One of the highlights of the session will be a discussion of the use of social media to engage patients in clinical research that they might not have found out about from their oncologist or by searching An example is the Metastatic Breast Cancer Project led by the Broad Institute of MIT and Harvard.1 It is a crowd-sourced study that launched in 2015 that patients with metastatic breast cancer can participate in by filling out online consent forms and sharing clinical samples. Researchers have been promoting the project through patient groups on Facebook and Twitter.

Social Media for Patients

Digital health technology can play an important role in helping patients and consumers in the entire gamut of health care, from prevention to treatment and survivorship issues. The June 4 Education Session “Using Social Media and Mobile Technology for Cancer Prevention and Treatment” will provide an overview of how these individuals are using technology, including social media, websites, and apps for smartphones and wearable devices, as well as the limitations and risks.

Dr. Judith Prochaska
“This technology has the ability to bring together patients who have common experiences to be able to support each other, which can be helpful when the disease has low prevalence or is stigmatized, or for patients in rural settings to be able to connect to resources that may not be available in the immediate area. It can also provide the support to make behavioral changes,” said Judith Prochaska, PhD, MPH, of the Stanford Prevention Research Center, who will chair the session.

Dr. Prochaska will discuss her ongoing research of a Twitter-based smoking-cessation intervention called Tweet2Quit that involves peer-to-peer support groups.2 In an initial randomized controlled trial, the group that participated in Tweet2Quit, in conjunction with receiving nicotine patches and educational material, had two-times higher quit rates than the control group that only received nicotine patches and educational material. Follow-up research is exploring whether participation in a women’s-only support group increases abstinence among female participants, who have lower quit rates overall than male participants.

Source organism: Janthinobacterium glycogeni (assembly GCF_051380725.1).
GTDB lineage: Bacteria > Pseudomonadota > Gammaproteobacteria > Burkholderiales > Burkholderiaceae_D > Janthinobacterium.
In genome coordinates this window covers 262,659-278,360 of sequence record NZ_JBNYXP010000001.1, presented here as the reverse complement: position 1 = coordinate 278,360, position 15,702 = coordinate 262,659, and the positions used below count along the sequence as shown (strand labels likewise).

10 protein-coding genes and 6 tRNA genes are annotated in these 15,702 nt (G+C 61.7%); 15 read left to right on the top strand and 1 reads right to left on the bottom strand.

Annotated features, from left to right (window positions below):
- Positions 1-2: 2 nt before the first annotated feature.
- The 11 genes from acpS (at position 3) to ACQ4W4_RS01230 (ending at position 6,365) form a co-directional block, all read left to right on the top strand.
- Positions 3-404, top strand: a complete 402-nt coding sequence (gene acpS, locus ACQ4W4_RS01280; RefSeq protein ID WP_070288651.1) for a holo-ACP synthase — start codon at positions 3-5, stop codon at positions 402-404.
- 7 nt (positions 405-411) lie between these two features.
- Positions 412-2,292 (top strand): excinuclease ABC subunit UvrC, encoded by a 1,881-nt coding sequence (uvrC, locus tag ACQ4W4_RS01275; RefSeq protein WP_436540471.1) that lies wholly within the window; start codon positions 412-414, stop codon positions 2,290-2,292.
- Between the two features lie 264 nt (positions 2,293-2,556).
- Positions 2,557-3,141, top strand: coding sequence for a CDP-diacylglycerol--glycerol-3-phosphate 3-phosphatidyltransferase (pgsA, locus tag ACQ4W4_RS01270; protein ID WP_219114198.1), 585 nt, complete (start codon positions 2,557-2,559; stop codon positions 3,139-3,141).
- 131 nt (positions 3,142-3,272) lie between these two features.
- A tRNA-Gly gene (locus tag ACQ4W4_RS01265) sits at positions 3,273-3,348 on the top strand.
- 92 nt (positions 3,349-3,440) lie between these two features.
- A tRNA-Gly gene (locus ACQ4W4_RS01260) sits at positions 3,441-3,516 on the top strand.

Other types of technology are geared toward treatment and survivorship, rather than prevention. For example, PatientsLikeMe is a website that patients can use to communicate with each other about treatment options and side effects.

The session will also highlight potential concerns with the use of various digital health technology, including the lack of data security. In the case of wearable devices, which individuals are using both for peer-to-peer support and to monitor their own behaviors, GPS data can be collected that may not be secure and could be sold for advertising purposes.

Across the board, digital health technology is growing in popularity among consumers. Even though many tools incorporate key principles of behavioral change, such as social support and motivation enhancement, it is important for health care professionals to be aware and discuss with patients that many of them also have not been evaluated in clinical studies to determine whether they are effective, Dr. Prochaska said.  

–Carina Storrs

*Program information updated as of March 6. For session time and location information, please refer to the ASCO iPlanner on the Attendee Resource Center.